Wuhan whistle-blower doctors warn of deadlier Covid-19 reinfection
- Advertisement - Doctors in China have warned that the Covid-19 could be even deadlier for patients who catch it again. According to a report in the New York Post last week, the whistle-blower physicians in Wuhan have found that medically cleared patients have been getting reinfected.
Covid Performance - Lowy Institute
More analysis Coronavirus continues to spread worldwide with more than 90 million confirmed cases across 190 countries and two million deaths as of mid-January 2021. For nearly a year, governments and societies have been turned inwards to fight an invisible enemy, exposing competing structures, vulnerabilities, and political priorities. The pandemic has also given rise to an ‘infodemic’ of narratives and counter-narratives about what kinds of states are inherently better suited to combatting the virus.
Infection prevention and control
Infection prevention and control during health care when novel coronavirus (nCoV) infection is suspected This is the first edition of guidance on infection prevention and control (IPC) strategies for use when infection with a novel coronavirus (2019-nCoV) is suspected. It has been adapted from WHO’s Infection prevention and control during health care for probable or confirmed cases of Middle East respiratory syndrome coronavirus (MERS-CoV) infection, based on current knowledge of the situation in China and other countries where cases were identified and experiences with severe acute respiratory syndrome (SARS)-CoV and MERS-CoV. Infection Prevention and Control for the safe management of a dead body in the context of COVID-19 This interim guidance is for all those, including managers of health care facilities and mortuaries, religious and public health authorities, and families, who tend to the bodies of persons who have died of suspected or confirmed COVID-19.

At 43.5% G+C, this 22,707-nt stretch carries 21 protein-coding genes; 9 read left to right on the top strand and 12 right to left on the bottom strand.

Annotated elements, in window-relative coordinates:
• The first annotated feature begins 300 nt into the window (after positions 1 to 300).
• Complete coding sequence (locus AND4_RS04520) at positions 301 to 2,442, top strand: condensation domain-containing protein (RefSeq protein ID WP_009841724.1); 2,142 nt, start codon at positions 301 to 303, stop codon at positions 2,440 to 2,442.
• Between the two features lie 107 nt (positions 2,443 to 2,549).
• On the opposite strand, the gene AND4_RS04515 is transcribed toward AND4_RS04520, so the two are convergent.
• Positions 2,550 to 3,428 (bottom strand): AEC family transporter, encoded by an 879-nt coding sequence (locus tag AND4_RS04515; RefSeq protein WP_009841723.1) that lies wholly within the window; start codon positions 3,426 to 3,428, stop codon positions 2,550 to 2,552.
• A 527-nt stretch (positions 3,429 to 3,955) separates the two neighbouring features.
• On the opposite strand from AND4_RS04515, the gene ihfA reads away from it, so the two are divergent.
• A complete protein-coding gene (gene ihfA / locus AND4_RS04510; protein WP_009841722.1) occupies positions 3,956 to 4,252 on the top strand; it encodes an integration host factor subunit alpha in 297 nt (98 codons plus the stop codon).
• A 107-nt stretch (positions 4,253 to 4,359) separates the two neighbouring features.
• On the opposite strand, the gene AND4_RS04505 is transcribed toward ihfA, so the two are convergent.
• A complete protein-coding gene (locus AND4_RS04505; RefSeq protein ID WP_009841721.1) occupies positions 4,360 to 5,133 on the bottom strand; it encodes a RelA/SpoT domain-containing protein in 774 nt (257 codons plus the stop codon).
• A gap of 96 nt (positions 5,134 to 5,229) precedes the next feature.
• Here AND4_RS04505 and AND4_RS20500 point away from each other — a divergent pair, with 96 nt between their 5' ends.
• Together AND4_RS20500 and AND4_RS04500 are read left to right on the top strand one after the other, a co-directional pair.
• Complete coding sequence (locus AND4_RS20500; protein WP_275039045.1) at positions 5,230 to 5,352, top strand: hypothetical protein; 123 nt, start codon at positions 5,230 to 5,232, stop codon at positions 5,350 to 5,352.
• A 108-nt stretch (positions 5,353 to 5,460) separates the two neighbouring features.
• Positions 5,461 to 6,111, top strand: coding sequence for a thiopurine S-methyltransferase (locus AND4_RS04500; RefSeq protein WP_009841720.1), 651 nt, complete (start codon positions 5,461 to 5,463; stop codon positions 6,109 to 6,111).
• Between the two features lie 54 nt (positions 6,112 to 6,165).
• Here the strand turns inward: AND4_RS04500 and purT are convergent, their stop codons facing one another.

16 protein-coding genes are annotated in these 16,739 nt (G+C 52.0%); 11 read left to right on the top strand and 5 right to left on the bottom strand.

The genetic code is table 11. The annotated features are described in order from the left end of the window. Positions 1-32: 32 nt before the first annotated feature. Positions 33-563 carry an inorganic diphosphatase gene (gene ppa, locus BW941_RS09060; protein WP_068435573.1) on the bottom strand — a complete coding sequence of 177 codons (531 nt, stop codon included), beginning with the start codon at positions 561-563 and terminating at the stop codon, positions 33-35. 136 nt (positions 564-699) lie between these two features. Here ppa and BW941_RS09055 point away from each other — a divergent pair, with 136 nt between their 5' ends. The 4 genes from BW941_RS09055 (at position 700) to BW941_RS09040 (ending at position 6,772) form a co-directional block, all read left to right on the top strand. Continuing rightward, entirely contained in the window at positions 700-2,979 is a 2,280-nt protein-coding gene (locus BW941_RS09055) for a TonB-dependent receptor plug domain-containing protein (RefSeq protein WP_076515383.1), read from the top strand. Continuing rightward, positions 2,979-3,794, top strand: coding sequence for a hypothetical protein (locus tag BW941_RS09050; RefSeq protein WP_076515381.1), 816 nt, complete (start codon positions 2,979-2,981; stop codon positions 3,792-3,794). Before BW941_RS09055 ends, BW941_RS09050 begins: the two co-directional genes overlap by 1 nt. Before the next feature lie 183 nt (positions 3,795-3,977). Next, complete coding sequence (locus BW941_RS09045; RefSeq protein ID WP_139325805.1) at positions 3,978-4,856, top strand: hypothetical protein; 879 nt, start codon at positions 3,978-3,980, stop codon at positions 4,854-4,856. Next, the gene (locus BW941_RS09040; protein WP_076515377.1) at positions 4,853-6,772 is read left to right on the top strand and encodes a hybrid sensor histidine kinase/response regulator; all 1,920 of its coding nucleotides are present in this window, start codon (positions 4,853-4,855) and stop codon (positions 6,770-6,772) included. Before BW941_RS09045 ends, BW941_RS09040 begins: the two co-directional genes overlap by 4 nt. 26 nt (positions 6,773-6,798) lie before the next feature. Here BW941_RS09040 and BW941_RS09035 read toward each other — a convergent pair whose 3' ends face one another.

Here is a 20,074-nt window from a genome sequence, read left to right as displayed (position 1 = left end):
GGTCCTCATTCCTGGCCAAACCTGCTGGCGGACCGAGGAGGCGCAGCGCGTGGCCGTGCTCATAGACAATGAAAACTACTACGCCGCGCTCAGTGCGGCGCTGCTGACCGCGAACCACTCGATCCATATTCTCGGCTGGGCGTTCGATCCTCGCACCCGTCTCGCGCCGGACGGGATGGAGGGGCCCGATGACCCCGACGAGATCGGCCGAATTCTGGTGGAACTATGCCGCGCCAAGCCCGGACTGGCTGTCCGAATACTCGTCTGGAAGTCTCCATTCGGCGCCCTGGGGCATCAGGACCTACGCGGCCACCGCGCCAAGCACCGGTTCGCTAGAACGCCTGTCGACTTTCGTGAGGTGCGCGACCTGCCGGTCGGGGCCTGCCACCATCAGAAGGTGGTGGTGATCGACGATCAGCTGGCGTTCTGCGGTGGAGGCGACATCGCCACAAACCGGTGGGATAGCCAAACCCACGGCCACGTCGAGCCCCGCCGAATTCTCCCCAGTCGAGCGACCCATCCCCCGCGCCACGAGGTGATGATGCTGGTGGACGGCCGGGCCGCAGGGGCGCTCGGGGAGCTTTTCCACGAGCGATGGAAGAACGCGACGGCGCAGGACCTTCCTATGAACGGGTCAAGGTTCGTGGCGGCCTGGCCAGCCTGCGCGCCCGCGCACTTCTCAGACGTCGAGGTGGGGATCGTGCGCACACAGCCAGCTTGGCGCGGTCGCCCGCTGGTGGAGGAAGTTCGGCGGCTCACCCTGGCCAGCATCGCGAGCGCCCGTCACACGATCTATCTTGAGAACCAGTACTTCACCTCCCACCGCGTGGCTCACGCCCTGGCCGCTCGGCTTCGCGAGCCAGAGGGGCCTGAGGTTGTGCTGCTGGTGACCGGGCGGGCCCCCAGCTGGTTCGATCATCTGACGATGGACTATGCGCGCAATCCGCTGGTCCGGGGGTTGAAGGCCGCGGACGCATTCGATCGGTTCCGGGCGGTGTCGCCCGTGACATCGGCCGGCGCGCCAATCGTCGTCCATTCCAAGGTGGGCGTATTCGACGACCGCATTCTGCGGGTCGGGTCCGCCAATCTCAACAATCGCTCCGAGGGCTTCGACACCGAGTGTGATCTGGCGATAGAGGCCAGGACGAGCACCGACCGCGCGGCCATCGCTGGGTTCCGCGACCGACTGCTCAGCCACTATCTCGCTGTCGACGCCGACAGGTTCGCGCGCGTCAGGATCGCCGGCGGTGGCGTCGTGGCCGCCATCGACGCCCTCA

Opinion: Five lasting implications of COVID-19 for Canada and the world
Kevin Lynch, vice-chair, BMO Financial Group, and former Clerk of the Privy Council Paul Deegan, CEO, Deegan Public Strategies and former deputy executive director, National Economic Council, the White House Governments, businesses and households globally have been shocked and shaken to the core by the COVID-19 pandemic. Right now, public health protocols to slow the spread of the virus are the priority, and this has required unprecedented degrees of business and social shutdowns in Canada and elsewhere. Canadian businesses and workers are in urgent need of three things: liquidity, liquidity and liquidity. During times like these, speed wins, and simplicity in stimulus delivery is its enabler.
See How Coronavirus Restrictions Compare to Case Counts in Every State
Coronavirus cases are rising in almost every U.S. state. But the surge is worst now in places where leaders neglected to keep up forceful virus containment efforts or failed to implement basic measures like mask mandates in the first place, according to a New York Times analysis of data from the University of Oxford. Using an index that tracks policy responses to the pandemic, these charts show the number of new virus cases and hospitalizations in each state relative to the state’s recent containment measures. ⟵ Fewer Containment measures More ⟶
Infection Prevention and Control (IPC) for Novel Coronavirus